Old Fears: Afraid Of Renewed Harassment, Many LGBT Seniors Return to The Closet
June 17, 2011 — By Jeff Krehely — Playboy Magazine
For most of her adult life, 64-year old Denise Bonenfant lived as an openly gay woman. She spent half those years—more than three decades—in a loving relationship with her partner, Sunny Toscano, who died in 2007 from cancer and heart disease. But as Toscano grew sicker and she and Bonenfant witnessed a close friend being denied access to her dying partner by estranged family members, they decided to go back into the closet, telling Toscano's doctors and nurses that they were sisters. "I fought so hard to get out of the closet," Bonenfant explained to the gay rights organization SAGE as part of its 2011 policy brief "LGBT Older Adults and Reauthorization of the Older Americans Act." "But nobody was going to keep us away from each other."
Bonenfant's experience is hardly atypical. As baby boomers age, so too does the first generation of LGBT people who pioneered an open lifestyle. There are about 1.5 million lesbian, gay and bisexual seniors in the U.S. today—a total that's expected to double in the next 20 years. (It's difficult to estimate the number of transgender seniors.)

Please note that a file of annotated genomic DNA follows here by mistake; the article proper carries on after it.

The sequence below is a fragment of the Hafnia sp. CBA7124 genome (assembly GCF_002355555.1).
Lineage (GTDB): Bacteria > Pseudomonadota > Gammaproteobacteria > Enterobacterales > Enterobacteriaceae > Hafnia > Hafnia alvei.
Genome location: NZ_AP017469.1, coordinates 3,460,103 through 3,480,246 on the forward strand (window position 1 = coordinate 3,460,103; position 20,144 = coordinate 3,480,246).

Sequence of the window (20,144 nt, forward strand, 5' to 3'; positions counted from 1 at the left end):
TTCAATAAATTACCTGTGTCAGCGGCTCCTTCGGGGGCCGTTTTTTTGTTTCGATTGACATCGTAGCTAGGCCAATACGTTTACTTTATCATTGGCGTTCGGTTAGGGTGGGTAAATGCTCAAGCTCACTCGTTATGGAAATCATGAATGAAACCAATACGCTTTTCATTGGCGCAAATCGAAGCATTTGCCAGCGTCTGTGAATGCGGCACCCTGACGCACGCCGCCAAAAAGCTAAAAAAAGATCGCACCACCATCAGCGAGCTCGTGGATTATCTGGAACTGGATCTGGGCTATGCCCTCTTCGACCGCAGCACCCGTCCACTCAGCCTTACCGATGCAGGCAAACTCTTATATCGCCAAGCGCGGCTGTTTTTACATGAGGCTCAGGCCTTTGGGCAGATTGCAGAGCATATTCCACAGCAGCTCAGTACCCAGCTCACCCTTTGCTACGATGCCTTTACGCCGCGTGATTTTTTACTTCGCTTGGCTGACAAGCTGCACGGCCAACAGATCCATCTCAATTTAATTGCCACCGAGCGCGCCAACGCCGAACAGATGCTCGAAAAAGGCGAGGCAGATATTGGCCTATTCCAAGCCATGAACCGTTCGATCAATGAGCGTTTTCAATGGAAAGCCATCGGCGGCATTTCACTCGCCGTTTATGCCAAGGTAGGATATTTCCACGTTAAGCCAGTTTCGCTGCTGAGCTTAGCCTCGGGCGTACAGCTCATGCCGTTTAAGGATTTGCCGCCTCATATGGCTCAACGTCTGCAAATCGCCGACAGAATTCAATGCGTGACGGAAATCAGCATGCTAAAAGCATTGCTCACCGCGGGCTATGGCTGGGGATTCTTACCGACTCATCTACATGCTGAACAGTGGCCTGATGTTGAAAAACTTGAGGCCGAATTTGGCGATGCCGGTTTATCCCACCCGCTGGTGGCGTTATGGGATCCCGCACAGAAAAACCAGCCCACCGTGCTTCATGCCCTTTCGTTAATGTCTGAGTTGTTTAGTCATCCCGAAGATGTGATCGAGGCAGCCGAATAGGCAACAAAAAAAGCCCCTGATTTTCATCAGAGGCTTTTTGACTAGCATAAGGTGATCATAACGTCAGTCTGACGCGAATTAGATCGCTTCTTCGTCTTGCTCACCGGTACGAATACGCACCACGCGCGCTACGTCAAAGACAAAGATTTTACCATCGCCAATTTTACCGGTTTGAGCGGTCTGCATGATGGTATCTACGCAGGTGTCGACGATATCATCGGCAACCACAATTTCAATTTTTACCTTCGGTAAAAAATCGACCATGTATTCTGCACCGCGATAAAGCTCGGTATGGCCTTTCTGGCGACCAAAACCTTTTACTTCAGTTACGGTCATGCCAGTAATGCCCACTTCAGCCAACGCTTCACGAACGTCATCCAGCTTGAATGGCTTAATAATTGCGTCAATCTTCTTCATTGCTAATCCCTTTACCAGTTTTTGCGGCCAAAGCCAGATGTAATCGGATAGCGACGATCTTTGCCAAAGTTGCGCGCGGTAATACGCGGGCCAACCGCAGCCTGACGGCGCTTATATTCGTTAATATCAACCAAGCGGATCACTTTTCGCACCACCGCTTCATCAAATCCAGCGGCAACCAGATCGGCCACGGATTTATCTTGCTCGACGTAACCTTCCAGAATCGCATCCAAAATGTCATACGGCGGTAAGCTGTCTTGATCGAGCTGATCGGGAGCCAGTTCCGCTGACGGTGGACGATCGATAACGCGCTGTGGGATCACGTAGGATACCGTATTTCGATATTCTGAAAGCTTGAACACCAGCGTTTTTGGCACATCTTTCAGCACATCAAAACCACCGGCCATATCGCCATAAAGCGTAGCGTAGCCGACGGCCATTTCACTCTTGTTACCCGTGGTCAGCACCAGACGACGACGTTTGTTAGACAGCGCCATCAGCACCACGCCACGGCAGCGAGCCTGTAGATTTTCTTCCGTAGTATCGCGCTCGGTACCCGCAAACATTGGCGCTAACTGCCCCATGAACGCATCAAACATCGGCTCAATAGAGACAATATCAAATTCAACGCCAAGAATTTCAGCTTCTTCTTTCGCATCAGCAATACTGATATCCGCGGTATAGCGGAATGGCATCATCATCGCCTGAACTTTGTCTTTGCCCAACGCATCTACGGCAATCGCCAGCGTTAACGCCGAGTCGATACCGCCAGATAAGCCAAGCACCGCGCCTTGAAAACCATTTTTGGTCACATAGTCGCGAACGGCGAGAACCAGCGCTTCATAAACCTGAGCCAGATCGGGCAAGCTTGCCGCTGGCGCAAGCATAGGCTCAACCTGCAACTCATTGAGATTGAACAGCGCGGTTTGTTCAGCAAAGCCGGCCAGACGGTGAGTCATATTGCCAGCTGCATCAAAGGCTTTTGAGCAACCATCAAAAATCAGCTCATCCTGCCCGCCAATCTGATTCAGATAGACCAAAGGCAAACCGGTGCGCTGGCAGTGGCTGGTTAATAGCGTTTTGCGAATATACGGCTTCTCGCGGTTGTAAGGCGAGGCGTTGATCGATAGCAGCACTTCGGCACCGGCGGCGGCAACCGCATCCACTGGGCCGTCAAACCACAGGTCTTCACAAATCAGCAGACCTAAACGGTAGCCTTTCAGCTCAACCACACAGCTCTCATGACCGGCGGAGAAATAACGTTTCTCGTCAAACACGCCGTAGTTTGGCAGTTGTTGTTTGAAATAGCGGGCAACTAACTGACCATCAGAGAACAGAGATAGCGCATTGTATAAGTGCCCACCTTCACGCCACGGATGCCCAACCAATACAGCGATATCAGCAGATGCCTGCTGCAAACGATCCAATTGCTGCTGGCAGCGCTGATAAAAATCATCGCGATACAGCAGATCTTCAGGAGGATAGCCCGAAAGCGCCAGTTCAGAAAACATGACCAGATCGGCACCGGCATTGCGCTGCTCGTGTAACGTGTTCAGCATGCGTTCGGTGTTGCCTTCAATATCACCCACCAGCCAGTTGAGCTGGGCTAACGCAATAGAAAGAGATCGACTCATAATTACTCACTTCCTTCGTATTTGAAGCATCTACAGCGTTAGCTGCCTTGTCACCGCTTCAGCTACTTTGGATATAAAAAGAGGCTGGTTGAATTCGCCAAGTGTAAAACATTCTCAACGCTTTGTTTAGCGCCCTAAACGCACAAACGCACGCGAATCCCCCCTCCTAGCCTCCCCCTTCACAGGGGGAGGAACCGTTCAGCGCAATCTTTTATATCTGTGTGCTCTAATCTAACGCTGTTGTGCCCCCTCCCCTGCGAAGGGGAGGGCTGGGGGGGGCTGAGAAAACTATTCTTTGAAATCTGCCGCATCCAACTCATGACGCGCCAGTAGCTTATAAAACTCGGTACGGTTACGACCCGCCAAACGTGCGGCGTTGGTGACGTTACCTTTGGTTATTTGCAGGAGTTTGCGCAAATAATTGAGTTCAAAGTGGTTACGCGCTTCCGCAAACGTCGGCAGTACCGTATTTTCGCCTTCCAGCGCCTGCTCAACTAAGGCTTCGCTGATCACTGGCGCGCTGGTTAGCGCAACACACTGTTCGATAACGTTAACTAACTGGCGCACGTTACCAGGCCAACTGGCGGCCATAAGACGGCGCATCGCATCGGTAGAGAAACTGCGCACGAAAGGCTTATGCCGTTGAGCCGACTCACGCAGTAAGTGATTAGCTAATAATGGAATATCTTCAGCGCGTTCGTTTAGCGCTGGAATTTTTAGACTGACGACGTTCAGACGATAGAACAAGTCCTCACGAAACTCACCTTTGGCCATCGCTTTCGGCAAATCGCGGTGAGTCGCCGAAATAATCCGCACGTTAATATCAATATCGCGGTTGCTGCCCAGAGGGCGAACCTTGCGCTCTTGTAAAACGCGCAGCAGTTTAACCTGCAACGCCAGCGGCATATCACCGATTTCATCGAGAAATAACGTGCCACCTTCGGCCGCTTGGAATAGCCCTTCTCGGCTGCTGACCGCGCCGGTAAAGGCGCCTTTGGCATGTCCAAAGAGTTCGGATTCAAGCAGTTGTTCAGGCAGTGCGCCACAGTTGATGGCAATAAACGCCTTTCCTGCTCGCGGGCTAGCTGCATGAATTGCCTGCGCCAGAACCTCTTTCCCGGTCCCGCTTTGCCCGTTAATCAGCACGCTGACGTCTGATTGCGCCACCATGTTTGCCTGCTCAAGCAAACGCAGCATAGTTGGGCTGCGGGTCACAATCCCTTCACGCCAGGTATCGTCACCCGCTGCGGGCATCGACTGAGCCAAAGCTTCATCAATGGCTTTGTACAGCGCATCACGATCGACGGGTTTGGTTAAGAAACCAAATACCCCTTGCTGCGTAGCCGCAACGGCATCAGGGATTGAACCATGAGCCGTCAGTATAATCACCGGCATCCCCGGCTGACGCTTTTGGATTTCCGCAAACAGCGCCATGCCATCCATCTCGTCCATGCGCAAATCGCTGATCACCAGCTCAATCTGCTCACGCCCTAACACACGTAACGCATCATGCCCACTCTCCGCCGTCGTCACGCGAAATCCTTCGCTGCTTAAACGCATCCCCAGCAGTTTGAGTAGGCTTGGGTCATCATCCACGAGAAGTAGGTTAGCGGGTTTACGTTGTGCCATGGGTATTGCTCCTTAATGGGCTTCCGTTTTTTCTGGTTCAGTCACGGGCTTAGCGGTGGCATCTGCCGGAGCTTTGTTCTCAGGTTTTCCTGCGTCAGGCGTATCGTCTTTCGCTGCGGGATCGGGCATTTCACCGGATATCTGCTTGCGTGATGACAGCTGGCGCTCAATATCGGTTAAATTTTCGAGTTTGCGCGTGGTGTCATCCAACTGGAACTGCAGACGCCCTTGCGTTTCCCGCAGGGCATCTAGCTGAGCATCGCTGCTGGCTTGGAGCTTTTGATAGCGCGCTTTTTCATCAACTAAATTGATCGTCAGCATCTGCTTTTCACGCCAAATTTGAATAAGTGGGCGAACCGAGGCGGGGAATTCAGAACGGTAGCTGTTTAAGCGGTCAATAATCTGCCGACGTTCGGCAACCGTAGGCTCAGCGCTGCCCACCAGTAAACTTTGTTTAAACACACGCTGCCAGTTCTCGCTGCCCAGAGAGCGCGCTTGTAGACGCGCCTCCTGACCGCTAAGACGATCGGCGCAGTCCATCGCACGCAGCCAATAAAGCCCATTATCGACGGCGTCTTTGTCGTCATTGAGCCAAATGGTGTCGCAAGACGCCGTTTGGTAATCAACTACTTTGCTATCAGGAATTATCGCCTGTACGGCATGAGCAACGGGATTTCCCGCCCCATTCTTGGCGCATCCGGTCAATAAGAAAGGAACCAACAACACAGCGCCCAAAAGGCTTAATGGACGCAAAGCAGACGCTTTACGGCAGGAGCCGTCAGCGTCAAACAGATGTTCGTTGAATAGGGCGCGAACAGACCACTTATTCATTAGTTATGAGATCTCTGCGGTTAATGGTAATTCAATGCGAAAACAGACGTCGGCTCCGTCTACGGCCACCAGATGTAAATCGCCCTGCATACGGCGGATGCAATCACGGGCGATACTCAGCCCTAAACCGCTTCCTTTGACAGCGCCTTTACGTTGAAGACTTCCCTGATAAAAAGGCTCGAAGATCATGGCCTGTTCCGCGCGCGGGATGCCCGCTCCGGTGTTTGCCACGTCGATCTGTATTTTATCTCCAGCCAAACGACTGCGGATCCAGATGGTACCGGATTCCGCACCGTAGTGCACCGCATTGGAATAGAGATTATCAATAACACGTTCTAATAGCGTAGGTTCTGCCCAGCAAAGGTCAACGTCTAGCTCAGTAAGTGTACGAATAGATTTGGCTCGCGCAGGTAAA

NONE OF THEM IS AFFORDED the same rights as their heterosexual counterparts because many federal and state safety-net programs are based on the presumption of a marriage between two straight people. For example, Social Security provides extra benefits and the estate-tax laws provide tax exemptions to opposite-sex spouses. But only five states and Washington, D.C. allow same-sex couples to marry, and even then, the Defense of Marriage Act prevents the federal government from recognizing these unions. Additionally, policies that regulate hospital visitation, medical decision making and inheritance rights prioritize blood and legal relatives over longtime partners and friends. For her part, Bonenfant was unable to cover Toscano's medical expenses through her insurance policy. Instead, they used their savings and credit cards to pay hospital bills, leaving Bonenfant nearly broke upon Toscano's death—a common outcome for older same-sex couples since so many laws treat them as legal strangers.